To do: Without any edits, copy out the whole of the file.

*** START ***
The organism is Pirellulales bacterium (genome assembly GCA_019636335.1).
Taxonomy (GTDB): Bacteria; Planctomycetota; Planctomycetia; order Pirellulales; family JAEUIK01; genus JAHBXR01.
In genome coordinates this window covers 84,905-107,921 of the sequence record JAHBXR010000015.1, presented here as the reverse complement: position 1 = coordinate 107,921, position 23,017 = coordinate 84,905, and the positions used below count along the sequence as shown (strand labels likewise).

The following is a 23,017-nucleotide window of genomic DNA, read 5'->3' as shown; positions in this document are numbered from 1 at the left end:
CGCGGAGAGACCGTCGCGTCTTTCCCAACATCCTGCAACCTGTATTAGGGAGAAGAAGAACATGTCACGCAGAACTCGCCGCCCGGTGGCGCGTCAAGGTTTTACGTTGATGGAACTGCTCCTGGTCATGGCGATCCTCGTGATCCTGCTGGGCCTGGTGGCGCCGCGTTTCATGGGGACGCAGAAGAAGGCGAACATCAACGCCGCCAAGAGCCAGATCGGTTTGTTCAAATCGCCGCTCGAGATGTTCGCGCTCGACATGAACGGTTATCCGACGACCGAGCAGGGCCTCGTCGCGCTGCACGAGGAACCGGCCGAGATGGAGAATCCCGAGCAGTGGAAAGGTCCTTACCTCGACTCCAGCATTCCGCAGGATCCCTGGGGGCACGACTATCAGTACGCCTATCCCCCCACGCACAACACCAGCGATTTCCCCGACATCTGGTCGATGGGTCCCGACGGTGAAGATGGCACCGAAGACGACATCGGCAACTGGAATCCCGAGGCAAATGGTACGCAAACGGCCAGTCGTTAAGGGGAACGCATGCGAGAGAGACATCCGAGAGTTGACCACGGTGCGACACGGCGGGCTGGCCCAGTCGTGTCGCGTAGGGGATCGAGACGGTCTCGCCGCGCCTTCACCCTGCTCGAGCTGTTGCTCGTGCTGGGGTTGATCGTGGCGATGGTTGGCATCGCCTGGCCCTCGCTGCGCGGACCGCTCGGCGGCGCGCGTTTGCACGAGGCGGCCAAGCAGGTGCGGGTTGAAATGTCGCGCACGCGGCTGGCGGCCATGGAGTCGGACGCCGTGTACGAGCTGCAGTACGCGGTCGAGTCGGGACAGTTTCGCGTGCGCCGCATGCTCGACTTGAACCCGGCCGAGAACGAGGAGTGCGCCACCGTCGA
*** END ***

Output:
The organism is Pirellulales bacterium (genome assembly GCA_019636335.1).
Taxonomy (GTDB): Bacteria; Planctomycetota; Planctomycetia; order Pirellulales; family JAEUIK01; genus JAHBXR01.
In genome coordinates this window covers 84,905-107,921 of the sequence record JAHBXR010000015.1, presented here as the reverse complement: position 1 = coordinate 107,921, position 23,017 = coordinate 84,905, and the positions used below count along the sequence as shown (strand labels likewise).

The following is a 23,017-nucleotide window of genomic DNA, read 5'->3' as shown; positions in this document are numbered from 1 at the left end:
CGCGGAGAGACCGTCGCGTCTTTCCCAACATCCTGCAACCTGTATTAGGGAGAAGAAGAACATGTCACGCAGAACTCGCCGCCCGGTGGCGCGTCAAGGTTTTACGTTGATGGAACTGCTCCTGGTCATGGCGATCCTCGTGATCCTGCTGGGCCTGGTGGCGCCGCGTTTCATGGGGACGCAGAAGAAGGCGAACATCAACGCCGCCAAGAGCCAGATCGGTTTGTTCAAATCGCCGCTCGAGATGTTCGCGCTCGACATGAACGGTTATCCGACGACCGAGCAGGGCCTCGTCGCGCTGCACGAGGAACCGGCCGAGATGGAGAATCCCGAGCAGTGGAAAGGTCCTTACCTCGACTCCAGCATTCCGCAGGATCCCTGGGGGCACGACTATCAGTACGCCTATCCCCCCACGCACAACACCAGCGATTTCCCCGACATCTGGTCGATGGGTCCCGACGGTGAAGATGGCACCGAAGACGACATCGGCAACTGGAATCCCGAGGCAAATGGTACGCAAACGGCCAGTCGTTAAGGGGAACGCATGCGAGAGAGACATCCGAGAGTTGACCACGGTGCGACACGGCGGGCTGGCCCAGTCGTGTCGCGTAGGGGATCGAGACGGTCTCGCCGCGCCTTCACCCTGCTCGAGCTGTTGCTCGTGCTGGGGTTGATCGTGGCGATGGTTGGCATCGCCTGGCCCTCGCTGCGCGGACCGCTCGGCGGCGCGCGTTTGCACGAGGCGGCCAAGCAGGTGCGGGTTGAAATGTCGCGCACGCGGCTGGCGGCCATGGAGTCGGACGCCGTGTACGAGCTGCAGTACGCGGTCGAGTCGGGACAGTTTCGCGTGCGCCGCATGCTCGACTTGAACCCGGCCGAGAACGAGGAGTGCGCCACCGTCGA